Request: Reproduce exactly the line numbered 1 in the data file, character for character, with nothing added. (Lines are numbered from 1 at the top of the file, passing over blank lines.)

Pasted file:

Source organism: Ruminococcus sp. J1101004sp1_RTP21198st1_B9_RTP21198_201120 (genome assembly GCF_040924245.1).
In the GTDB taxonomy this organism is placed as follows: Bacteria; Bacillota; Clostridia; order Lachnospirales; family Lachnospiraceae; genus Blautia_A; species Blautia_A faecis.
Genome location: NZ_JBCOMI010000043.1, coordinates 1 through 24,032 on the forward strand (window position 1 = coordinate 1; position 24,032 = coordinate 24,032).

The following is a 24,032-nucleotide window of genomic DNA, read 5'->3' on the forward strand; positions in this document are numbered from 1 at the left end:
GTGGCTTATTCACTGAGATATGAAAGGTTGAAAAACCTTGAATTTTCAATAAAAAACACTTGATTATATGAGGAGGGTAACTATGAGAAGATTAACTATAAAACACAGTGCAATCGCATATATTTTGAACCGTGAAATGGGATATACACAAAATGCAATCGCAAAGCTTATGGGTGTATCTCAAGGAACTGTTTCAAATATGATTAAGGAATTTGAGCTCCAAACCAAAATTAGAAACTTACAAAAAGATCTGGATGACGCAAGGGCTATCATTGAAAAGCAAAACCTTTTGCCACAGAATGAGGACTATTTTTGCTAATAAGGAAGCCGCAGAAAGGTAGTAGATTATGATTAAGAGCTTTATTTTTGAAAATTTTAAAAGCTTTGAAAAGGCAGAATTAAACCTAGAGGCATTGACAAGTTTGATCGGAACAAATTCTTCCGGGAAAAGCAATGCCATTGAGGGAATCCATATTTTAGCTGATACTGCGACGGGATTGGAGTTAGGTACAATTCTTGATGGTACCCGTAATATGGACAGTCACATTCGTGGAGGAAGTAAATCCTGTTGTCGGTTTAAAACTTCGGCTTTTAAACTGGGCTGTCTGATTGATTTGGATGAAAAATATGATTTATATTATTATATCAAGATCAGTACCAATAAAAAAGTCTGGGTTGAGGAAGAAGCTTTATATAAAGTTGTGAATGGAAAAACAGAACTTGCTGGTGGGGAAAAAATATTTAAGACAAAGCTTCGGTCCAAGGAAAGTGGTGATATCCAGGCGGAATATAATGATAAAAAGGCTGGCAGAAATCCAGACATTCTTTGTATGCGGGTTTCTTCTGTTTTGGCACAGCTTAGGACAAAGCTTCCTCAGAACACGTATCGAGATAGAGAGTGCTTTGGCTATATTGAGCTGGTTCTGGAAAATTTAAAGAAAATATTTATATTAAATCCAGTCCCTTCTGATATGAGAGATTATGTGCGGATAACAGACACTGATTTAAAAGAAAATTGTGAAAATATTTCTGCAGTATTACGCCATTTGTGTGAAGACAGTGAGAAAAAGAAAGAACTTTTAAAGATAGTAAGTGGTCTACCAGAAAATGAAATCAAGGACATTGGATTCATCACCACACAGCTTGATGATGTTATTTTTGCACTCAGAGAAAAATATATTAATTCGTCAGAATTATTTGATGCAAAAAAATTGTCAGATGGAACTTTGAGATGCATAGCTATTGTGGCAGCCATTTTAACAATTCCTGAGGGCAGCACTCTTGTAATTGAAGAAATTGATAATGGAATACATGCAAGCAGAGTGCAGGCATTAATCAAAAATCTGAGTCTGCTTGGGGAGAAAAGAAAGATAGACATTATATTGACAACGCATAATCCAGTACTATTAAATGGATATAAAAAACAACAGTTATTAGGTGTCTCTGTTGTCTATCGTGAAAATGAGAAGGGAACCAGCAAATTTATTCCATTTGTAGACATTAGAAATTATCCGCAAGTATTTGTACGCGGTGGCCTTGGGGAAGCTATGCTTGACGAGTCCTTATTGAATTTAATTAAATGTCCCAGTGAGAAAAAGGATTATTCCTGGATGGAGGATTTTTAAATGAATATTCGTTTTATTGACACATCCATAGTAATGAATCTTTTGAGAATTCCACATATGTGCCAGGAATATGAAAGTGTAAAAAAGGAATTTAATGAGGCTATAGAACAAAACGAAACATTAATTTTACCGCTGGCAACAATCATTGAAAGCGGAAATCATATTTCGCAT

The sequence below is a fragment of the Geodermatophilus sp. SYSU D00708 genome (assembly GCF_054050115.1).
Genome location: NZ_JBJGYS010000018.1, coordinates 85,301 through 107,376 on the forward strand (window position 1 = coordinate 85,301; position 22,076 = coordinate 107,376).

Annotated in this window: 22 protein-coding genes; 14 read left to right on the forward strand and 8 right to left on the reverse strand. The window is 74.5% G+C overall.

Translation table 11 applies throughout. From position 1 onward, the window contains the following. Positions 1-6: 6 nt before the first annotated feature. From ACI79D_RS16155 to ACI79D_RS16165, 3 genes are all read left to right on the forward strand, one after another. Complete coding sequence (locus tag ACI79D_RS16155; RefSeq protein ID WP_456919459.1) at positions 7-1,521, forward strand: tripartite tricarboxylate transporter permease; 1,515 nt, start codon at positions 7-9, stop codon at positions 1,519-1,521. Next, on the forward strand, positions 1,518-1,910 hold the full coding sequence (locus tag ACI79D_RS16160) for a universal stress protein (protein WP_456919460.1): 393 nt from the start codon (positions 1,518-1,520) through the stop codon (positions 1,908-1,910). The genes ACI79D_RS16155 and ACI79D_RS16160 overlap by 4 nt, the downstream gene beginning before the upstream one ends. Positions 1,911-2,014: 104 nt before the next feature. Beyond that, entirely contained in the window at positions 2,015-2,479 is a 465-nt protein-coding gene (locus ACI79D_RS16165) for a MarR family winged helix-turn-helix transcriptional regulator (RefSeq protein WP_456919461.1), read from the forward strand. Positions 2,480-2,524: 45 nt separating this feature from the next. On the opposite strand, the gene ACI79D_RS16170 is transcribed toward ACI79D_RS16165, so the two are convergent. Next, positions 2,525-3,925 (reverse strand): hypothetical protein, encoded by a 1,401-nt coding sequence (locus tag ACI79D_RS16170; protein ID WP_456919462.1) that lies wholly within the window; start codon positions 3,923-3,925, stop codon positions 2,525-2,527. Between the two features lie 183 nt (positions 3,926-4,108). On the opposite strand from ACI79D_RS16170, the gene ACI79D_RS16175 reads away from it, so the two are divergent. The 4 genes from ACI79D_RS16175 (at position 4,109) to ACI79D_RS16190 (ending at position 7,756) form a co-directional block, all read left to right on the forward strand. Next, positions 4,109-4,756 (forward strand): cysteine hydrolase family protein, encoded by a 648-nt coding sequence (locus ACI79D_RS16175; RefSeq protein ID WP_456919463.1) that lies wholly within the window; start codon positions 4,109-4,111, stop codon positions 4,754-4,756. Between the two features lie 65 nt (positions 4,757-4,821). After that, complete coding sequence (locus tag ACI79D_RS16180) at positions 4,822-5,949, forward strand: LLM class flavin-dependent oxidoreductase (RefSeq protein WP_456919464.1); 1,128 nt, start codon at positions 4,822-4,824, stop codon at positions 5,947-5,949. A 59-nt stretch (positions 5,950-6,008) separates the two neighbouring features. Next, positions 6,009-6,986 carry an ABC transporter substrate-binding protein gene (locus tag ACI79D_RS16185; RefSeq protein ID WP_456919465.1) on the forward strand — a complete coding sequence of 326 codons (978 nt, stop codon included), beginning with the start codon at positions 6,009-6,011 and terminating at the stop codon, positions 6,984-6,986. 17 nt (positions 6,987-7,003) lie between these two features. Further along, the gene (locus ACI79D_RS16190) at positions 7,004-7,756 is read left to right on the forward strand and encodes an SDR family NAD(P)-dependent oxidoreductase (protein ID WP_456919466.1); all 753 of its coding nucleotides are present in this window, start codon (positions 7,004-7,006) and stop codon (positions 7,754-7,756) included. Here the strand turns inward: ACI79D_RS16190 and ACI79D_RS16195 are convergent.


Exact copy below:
Source organism: Ruminococcus sp. J1101004sp1_RTP21198st1_B9_RTP21198_201120 (genome assembly GCF_040924245.1).